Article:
THE BLOG
04/08/2011 09:36 BST | Updated 03/10/2011 06:12 BST

What is PR?

Through Rare Recruitment, an organisation that connects people from diverse backgrounds with opportunities at leading companies, I was given the chance to apply for an internship at Fishburn Hedges (FH) as part of the first Rare/FH scheme. Coincidently, FH was the first PR company that I ever took an interest in, having attended an open day in January earlier this year.

There are many stereotypes bandied around that are seemingly representative of a PR professional. Three come to mind - the "bitchy" PR girl, the slick PR executive and the ruthless aspirational PR go-getter. Would I be walking into a dog-eat-dog working environment with each team member out for themselves? In fact when I arrived at the firm, there was no hierarchy visible to the naked eye - to Michel Foucault's chagrin, no Bentham-inspired Panopticon-like structure in sight. Trainees sit next to directors, who in turn sit next to consultants as there was no centralised hierarchy.

To put things another way (and apologies if I lose you briefly): if the office environment was a football formation it would not employ a disciplined and rigid 4-4-2 formation, akin to Otto Rehhagel's European Championship winning Greek side. Rather, the office would be in the mould of Rinus Michel's 70s and 80s Dutch side, total football at its best. There was no "elbows out"-centre forward screaming for service, but rather the environment resembled a formation which I can only describe as 4-6-0. Flexibility and trust seemed to be the order of the day as employees are here to work hard and play hard. They are hired in the knowledge and trust that they will get the job done, without any supervision.

My first week at FH was filled with induction workshops training me in various facets of PR and aspects of FH culture. Following a meeting with my assigned mentor, I was given a tour of the deceptively large building in which I shook at least 100 hands and attempted to remember just as many names.

My first few days were spent researching the client accounts I was placed on. I came across interesting concepts such as "nudge theory," the idea that through nudging an inherently lazy society, a government could change public behaviour. The most famous account of this refers to a Dutch toilet in which the number of men missing the urinals was reduced by painting a fly (the nudge) inside the basin - men couldn't help but take aim.

I have been assigned to three clients with global reputations in varying sectors and for the two months I will be a fully fledged member of the team. I was particularly keen to be given responsibility and take on any task given to me. Students frantically jump from internship to internship, playing the graduate game in an attempt to bulk-up their CV, when in reality it's the experience and the skills gained which are most important. There's only so much you can learn from reading blogs or day-in-the-life biographies. Real knowledge can only come from first-hand experience.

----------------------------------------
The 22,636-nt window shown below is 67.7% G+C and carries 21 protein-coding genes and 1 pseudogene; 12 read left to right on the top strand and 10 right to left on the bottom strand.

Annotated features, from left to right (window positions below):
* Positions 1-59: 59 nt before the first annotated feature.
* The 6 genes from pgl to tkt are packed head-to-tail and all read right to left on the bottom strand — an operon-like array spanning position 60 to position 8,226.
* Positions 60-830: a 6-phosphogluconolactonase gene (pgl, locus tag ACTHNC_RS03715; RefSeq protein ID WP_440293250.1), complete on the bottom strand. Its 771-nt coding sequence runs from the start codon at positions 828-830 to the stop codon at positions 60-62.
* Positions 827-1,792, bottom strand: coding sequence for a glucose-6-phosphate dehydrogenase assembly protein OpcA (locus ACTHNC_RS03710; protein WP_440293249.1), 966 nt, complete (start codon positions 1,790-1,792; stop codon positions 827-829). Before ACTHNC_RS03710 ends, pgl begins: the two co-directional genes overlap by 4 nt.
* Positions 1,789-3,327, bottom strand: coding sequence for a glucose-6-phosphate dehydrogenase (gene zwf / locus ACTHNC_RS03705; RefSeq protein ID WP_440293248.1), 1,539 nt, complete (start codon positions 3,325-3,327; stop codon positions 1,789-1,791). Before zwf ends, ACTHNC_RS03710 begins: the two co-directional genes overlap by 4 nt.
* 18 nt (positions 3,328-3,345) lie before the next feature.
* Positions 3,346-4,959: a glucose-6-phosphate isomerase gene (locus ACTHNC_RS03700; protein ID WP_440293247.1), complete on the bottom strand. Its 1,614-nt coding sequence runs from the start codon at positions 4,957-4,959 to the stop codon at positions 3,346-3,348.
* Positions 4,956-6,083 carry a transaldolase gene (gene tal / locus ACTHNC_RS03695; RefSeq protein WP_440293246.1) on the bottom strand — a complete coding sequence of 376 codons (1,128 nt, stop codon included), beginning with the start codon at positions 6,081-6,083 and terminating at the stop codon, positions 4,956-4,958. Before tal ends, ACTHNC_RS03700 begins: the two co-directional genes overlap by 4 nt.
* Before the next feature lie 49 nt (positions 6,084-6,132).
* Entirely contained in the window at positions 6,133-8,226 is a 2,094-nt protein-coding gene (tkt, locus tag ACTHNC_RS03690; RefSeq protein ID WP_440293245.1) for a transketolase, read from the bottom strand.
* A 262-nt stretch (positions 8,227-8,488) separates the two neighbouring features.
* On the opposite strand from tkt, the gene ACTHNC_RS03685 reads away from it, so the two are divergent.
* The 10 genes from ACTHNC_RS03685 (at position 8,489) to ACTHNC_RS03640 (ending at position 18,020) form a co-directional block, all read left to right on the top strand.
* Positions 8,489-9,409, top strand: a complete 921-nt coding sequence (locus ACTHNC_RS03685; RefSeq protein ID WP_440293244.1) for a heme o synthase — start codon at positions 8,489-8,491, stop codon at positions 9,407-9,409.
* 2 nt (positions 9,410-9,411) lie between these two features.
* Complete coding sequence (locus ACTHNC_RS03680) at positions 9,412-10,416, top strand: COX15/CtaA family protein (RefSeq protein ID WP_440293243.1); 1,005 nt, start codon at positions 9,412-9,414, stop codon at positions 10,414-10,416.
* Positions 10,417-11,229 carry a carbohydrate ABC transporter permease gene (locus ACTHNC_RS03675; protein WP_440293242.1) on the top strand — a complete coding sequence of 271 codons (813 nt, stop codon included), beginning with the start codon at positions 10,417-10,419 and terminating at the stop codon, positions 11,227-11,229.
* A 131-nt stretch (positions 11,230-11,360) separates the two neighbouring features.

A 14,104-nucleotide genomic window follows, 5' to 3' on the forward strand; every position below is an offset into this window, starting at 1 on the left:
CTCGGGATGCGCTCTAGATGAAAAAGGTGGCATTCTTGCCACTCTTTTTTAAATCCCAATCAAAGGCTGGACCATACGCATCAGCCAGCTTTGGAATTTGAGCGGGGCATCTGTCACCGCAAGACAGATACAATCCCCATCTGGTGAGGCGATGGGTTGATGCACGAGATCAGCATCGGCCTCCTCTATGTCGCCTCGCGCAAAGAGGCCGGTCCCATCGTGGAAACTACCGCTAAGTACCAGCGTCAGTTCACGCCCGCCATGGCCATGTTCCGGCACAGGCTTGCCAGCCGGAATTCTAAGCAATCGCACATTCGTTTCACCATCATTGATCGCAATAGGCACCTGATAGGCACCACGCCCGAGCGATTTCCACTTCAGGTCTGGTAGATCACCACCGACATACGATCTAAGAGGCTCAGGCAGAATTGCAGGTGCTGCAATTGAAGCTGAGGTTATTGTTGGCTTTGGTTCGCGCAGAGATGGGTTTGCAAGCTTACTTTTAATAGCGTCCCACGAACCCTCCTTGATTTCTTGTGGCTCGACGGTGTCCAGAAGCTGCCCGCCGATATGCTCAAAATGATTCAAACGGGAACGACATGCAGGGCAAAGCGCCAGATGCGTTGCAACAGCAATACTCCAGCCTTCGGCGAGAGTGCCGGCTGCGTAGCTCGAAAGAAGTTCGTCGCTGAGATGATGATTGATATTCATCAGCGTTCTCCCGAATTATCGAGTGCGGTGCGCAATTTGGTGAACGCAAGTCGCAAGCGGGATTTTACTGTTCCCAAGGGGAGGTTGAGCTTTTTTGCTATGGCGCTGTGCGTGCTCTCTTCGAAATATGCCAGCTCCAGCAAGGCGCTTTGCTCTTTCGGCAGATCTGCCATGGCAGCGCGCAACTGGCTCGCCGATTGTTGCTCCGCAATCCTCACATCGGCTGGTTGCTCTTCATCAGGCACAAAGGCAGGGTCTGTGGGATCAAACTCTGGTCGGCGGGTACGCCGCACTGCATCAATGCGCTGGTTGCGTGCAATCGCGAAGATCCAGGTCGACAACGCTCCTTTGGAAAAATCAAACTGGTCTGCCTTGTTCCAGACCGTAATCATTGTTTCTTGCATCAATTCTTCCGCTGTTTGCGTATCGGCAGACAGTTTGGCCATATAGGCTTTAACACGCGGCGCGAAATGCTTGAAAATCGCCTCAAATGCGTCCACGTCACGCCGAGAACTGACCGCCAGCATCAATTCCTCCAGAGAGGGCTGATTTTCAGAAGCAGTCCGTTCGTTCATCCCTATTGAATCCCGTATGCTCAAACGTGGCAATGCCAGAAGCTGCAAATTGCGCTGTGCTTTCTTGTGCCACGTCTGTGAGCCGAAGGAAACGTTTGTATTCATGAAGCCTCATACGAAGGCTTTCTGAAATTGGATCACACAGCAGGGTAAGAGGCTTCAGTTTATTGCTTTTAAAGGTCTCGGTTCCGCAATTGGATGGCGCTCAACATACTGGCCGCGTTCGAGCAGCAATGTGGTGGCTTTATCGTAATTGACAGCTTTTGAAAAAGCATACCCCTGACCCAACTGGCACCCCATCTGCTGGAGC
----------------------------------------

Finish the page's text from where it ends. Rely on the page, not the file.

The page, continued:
What drew me to PR was the opportunity to be creative. I wanted to come up with unique ideas, empathise with a target audience, deliver a client's objectives and ultimately implement a successful campaign. As such, I was initially of the belief that I only wanted to work in consumer PR. Writing now at the end of the first week, I have learnt that PR, regardless of the specialism, was one and the same. The bottom line for a client was to manage reputation, generate coverage and therefore deliver objectives.

Over the course of my first week I was involved in client meetings and was part of teams that planned to set up stakeholder dinners, launch micro-sites, hold focus groups, put together consumer indexes, facilitate creative brainstorm sessions, draw together media lists and most importantly sell in stories to newspapers. The Holy Grail for all PR professionals is to achieve coverage for their clients and I felt ready to immerse myself in all that the firm had to offer. But first I need to learn my craft, stick to rivers and lakes as opposed to waterfalls.

I was tasked with putting together media lists, researching client competitors and drafting up case studies, whilst observing the actions of my colleagues around me. I watched some team members cultivate good working relationships with journalists and no doubt this would be useful the next time a relevant campaign needed press coverage.

During my first week I have enjoyed being trained on Gorkana, which lists all the personal information, interests and contact details of journalist, bloggers and radio personalities across the whole of the UK. Another highlight was the "FH Beta" workshop on the importance of social media and all things digital to businesses. The world around us is changing, and PR companies need to ensure that clients are aware of the challenges they face and the need to approach stakeholders and consumers in innovative ways.

Over the coming weeks in these posts I hope to deliver more insights, less footballing analogies and with any luck, come to some fascinating conclusions.